Ohio Workers’ Compensation Still Doesn’t Cover PTSD in First Responders


By Lynn Fugaro, Staff Writer

The Ohio Bureau of Workers’ Compensation, created in 1912, helps injured workers and employers deal with workplace injuries. The Ohio BWC pays medical benefits and lost wages to employees who are injured on the job or who contract an occupational disease on the job; the BWC also pays death benefits to survivors following a death due to a work-related injury or disease.

But the BWC does not pay out benefits to first responders like firefighters and police officers suffering from Post Traumatic Stress Disorder (PTSD), and they want that to change. The hard-working men and women who are on the front lines every day helping others with severe trauma, illness, and injury are still fighting to get compensation from the state of Ohio they feel they deserve for this work-related condition.

If you are a first responder, or if you know a first responder, you understand what police officers, firefighters, EMT’s, and paramedics see on a daily basis when they’re on the job. They report to fires, car accidents, crime scenes like shootings and stabbings, and a whole host of other emergent situations that resulted in serious injury or death. It’s not easy to see horrifying images day in and day out, and first responders in Ohio have been fighting for quite some time to have PTSD diagnosis and treatment covered by the Bureau of Workers’ Compensation.

First Responders Get Crushing Blow

In July 2019, Ohio lawmakers delivered a crushing blow to first responders in the Buckeye State when lawmakers gave final approval to a two-year budget bill to operate the Bureau of Workers’ Compensation. The version adopted this past summer took out policy changes including recognizing Post Traumatic Stress Disorder as an “acquired on-the-job condition” for police officers and firefighters.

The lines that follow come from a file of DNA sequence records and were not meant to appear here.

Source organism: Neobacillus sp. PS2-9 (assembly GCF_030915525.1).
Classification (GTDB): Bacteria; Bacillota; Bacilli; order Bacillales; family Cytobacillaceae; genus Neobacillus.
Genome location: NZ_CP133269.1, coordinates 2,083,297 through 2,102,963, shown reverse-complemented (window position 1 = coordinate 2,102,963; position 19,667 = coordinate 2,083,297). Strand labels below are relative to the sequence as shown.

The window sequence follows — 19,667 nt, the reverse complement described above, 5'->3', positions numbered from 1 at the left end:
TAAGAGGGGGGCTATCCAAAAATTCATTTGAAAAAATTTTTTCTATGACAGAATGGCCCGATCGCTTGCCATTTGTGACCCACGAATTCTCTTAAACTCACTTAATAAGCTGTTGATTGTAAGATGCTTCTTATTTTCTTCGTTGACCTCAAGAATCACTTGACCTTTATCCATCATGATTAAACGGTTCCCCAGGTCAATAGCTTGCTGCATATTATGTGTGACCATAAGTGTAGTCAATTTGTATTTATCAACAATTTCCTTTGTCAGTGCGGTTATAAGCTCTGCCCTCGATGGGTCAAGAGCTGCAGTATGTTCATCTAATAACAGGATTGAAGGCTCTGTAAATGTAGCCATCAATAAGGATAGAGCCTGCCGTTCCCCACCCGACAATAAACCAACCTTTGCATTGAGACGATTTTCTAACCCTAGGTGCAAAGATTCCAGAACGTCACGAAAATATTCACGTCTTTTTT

At the current time, Ohio has over 30,000 police officers and firefighters, and these folks say there is no help for them to cope with the mental toll that being a first responder takes. According to an article in the Dayton Daily News, “legislative leaders pledged to address the PTSD issue for first responders in a stand alone bill later this year.”

BWC Basics

The Ohio Bureau of Workers’ Compensation saw over 85,000 injury claims filed in 2018, alone, and the BWC insures about 242,000 public and private employers in the state of Ohio. Once you file for workers’ compensation in Ohio, the BWC will issue a claim card with your claim number, and decide whether to allow your claim through a lengthy and complicated process that will most likely require the assistance of a workers’ compensation attorney.

For the BWC to allow a claim, the claim application must meet the filing deadline and must show:

  • A physician’s diagnosis that you suffered an injury or illness recognized by Ohio’s Bureau of Workers’ Compensation
  • The injury occurred within the course and scope of your employment
  • A physician’s explanation of how the diagnosis results from what happened at your job – an accident (injury) or occupational exposure (illness)
  • The doctor diagnosing must be an Ohio BWC-certified provider

At any point during the process, your employer may challenge your claim, and you will be forced to defend it.

Add new comment